The exams for hepatic and renal function evaluation were performed in the Clinics Hospital of the Federal University of Goiás and were constituted of complete hemogram, urea, creatinine, proteinogram, lipid profile, total bilirubin, direct and indirect, alanine aminotransferase (ALT), aspartate aminotransferase (AST), alkaline phosphatase (ALKP), protrombine time (PT) and simple urine exam (EAS-Sedimentoscopy Abnormal Elements).

In order to control diet, the volunteers were submitted to the following instruments: eating inquiry and daily eating record. The 24-hour eating record consisted of reporting the food eaten on the day previous to the interview, and the food ingestion was estimated through the daily record by the self volunteer. In both cases, the data were collected in two non-consecutive days, according to guidelines from the Institute of Medicine, which allowed estimating the food and the respective portions ingested by the participants for determination of the daily energetic cost and macronutrients after processing in the NUTWIN program®.

As inclusion criteria, the three groups were submitted to the resistance exercise training program performed in three health clubs of the city of Goiânia, with supervision of physical education professionals. The training frequency control was performed daily and the training periodicity was of four times per week with approximate duration of one hour and 30 minutes. The training was composed of three sets of eight to 12 repetitions, with rest interval of one minute. The programs were differentiated in A, B and C during the week and the muscular groups were predominately divided in the following manner: training A - chest and triceps exercises; training B - back and biceps exercises; and training C - shoulder and leg exercises. Abdominal exercises were performed in all trainings. Aerobic part was subsequently on bicycle or treadmill for 10 to 20 min.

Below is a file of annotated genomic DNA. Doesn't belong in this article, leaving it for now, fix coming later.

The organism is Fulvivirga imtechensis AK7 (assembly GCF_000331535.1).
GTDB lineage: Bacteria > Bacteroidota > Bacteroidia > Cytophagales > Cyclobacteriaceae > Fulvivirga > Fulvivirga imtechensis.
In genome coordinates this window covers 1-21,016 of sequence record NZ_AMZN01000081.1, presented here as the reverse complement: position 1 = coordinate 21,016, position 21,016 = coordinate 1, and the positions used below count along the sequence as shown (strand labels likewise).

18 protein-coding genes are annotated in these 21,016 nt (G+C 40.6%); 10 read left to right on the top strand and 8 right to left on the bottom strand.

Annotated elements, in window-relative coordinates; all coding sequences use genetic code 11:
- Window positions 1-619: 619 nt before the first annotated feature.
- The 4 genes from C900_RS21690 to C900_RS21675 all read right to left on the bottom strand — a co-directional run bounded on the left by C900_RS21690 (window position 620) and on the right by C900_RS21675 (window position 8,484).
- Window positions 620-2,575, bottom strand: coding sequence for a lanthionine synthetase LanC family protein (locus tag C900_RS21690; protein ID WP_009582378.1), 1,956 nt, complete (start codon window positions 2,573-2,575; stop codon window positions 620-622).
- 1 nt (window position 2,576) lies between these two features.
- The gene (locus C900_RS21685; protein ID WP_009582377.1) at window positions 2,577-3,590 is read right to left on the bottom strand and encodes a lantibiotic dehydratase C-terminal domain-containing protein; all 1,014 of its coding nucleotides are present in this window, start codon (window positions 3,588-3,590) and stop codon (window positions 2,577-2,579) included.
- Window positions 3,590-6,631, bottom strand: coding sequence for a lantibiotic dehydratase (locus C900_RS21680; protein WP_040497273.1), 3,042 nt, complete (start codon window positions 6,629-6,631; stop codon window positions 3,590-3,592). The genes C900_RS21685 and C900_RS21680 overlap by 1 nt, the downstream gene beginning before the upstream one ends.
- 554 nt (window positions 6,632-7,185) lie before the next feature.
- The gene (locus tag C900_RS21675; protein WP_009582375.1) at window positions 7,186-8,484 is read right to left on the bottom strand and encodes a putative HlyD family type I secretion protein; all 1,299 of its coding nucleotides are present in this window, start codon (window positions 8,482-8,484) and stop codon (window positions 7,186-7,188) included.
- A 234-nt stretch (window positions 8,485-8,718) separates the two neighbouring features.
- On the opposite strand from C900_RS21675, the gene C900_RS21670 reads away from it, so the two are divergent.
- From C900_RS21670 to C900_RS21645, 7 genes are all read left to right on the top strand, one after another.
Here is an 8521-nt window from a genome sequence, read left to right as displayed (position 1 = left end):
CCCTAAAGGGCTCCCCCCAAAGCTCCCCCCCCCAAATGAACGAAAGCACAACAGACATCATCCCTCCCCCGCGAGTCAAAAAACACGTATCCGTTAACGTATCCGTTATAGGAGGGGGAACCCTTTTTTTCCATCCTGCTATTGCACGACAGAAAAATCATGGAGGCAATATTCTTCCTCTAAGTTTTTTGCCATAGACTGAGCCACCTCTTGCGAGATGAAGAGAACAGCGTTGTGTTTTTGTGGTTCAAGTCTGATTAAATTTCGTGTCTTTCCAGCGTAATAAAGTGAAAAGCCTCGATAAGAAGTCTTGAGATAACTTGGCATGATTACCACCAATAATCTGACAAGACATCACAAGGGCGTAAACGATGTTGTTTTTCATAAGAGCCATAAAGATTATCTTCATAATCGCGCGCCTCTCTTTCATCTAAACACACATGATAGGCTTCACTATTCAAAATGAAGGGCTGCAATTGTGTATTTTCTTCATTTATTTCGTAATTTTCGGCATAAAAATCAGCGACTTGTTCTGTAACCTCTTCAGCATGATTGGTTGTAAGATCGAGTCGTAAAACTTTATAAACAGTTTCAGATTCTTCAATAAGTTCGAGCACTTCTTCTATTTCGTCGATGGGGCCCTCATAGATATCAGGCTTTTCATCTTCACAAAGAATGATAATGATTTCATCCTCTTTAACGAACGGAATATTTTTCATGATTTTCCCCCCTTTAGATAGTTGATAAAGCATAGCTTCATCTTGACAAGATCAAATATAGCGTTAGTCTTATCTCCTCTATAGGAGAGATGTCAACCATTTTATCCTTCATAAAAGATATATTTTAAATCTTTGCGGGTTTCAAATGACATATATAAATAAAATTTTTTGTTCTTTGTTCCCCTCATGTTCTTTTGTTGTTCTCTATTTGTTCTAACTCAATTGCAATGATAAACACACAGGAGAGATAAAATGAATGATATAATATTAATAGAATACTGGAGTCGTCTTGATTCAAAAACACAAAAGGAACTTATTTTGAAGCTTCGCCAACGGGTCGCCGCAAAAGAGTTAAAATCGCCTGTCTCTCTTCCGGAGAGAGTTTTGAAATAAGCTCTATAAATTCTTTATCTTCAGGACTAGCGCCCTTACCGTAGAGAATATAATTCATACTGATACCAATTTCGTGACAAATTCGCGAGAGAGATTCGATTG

In order to verify the effects of the experiment on the hepatic and renal functions, the volunteers were submitted to the evaluations (biochemical and nutritional exams) before (PRE) the first moment and after the second moment (POST), that is, after eight weeks of supplementation and training.

In order to analyse the Pre and Post conditions of the dependent variables (nutritional evaluation and biochemical analysis), Student's t test for paired samples was applied. Multiple comparisons using Bonferroni correction (post hoc) were used when significant differences were found between the means of the groups (by treatment) compared with ANOVA (one way). Analysis of covariance (ANCOVA) with initial results (PRE) of each variable as covariant was used for analysis of differences between procedures (treatments) with and without supplementation between groups, since differences between the initial results (PRE) of the groups were found. The significance level used was p < 0.05. The data statistical treatment was performed through the computer package SPSS (Statistical Package for Social Science for Windows) (version 13.0 - 2005).